HR director sentenced to two years in prison for falsifying immigration documents

Former employee also ordered to pay more than $300K in restitution

Posted October 27, 2017

A Dallas-area school district human resources executive was sentenced to 24 months in federal prison and ordered to pay $317,482 in restitution for falsifying immigration documents.

The HR director pleaded guilty in May 2017 to one count of conspiracy to commit false statements in connection with immigration documents. He was ordered to surrender to the Bureau of Prisons on January 28, 2018.

According to plea documents, the HR director was employed by a Texas school district from 1998 to 2013. The HR director was responsible for recruiting teachers from Mexico, Central and South America, and the Philippines to fill open teaching positions in the school district. From around 2007 to around 2012, the HR director engaged in a criminal conspiracy with outside recruiters to recruit and hire foreign teachers that the school district did not necessarily need.

The HR director reportedly received kickbacks in the form of inflated fees to teach orientation classes, travel, and other forms of remuneration. After the foreign teachers were employed at the school district on H-1B temporary visas, the HR director knew they were unlikely to qualify for Form 9089s (Applications for Permanent Employment Certification). To further the conspiracy, the HR director knowingly signed and filed falsified Form 9089s with the Department of Labor (DOL) to sponsor the teachers for employment-based permanent resident applications.

The HR director admitted that from August 27, 2012, to December 6, 2012, he signed and filed 38 Form 9089s for the school district in which he knowingly made false statements. In each Form 9089, the HR director certified that all U.S. workers who applied for the job opening were rejected for lawful job-related reasons when the HR director knew this was not the case. To support these false statements, the HR director created recruitment reports which contained additional false statements regarding the number of U.S. applicants for the open positions and the reasons for the rejection of the U.S. applicants. The HR director had these recruitment reports submitted to DOL to support the falsified Form 9089s that were also submitted.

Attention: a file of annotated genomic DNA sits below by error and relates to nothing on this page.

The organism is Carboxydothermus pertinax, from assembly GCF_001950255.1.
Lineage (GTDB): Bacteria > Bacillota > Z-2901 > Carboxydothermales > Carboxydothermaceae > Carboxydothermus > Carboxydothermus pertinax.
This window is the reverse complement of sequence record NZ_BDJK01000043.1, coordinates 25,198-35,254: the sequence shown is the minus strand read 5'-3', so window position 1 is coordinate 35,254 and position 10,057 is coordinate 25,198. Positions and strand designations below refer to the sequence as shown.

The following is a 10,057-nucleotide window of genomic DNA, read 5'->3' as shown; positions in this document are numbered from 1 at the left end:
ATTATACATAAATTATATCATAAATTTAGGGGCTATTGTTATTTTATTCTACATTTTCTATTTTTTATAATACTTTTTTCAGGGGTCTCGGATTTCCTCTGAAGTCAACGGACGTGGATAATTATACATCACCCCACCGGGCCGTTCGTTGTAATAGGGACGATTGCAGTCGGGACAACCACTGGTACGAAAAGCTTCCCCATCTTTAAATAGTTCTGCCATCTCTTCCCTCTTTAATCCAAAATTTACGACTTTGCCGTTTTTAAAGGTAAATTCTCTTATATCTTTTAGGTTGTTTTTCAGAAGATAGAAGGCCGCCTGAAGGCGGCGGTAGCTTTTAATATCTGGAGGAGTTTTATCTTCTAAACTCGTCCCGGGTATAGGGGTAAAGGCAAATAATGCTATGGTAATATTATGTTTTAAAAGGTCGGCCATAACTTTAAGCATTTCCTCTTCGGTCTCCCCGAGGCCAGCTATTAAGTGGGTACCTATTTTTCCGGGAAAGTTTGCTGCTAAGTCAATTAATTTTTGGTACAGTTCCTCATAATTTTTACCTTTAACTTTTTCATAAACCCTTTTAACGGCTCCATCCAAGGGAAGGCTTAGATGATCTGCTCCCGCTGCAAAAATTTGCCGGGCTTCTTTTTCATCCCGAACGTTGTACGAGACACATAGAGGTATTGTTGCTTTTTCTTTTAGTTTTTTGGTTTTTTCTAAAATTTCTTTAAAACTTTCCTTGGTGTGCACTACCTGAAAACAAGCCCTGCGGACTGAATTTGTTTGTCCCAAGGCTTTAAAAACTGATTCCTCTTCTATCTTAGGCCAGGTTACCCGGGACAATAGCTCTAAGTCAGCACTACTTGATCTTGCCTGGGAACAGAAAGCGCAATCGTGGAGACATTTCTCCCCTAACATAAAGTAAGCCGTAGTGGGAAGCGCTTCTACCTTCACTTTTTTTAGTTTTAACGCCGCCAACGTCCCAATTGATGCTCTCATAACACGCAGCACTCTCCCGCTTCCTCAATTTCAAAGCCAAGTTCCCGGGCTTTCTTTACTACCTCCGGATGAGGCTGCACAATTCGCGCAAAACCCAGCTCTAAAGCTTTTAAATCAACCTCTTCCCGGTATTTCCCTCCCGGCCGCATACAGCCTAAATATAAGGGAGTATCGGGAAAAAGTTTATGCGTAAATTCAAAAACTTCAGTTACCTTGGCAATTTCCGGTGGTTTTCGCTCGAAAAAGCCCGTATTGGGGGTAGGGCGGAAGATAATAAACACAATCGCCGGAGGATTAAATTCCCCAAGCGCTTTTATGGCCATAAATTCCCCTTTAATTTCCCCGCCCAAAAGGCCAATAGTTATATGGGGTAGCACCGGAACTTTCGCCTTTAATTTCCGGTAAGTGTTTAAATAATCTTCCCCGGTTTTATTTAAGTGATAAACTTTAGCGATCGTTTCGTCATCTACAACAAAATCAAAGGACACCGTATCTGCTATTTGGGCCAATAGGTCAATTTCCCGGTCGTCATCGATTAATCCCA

This case was jointly investigated by the U.S. Immigration and Customs Enforcement’s (ICE) Homeland Security Investigations (HSI), the Department of Labor’s Office of the Inspector General, the Department of Education’s Office of the Inspector General, and the Federal Bureau of Investigation (FBI).


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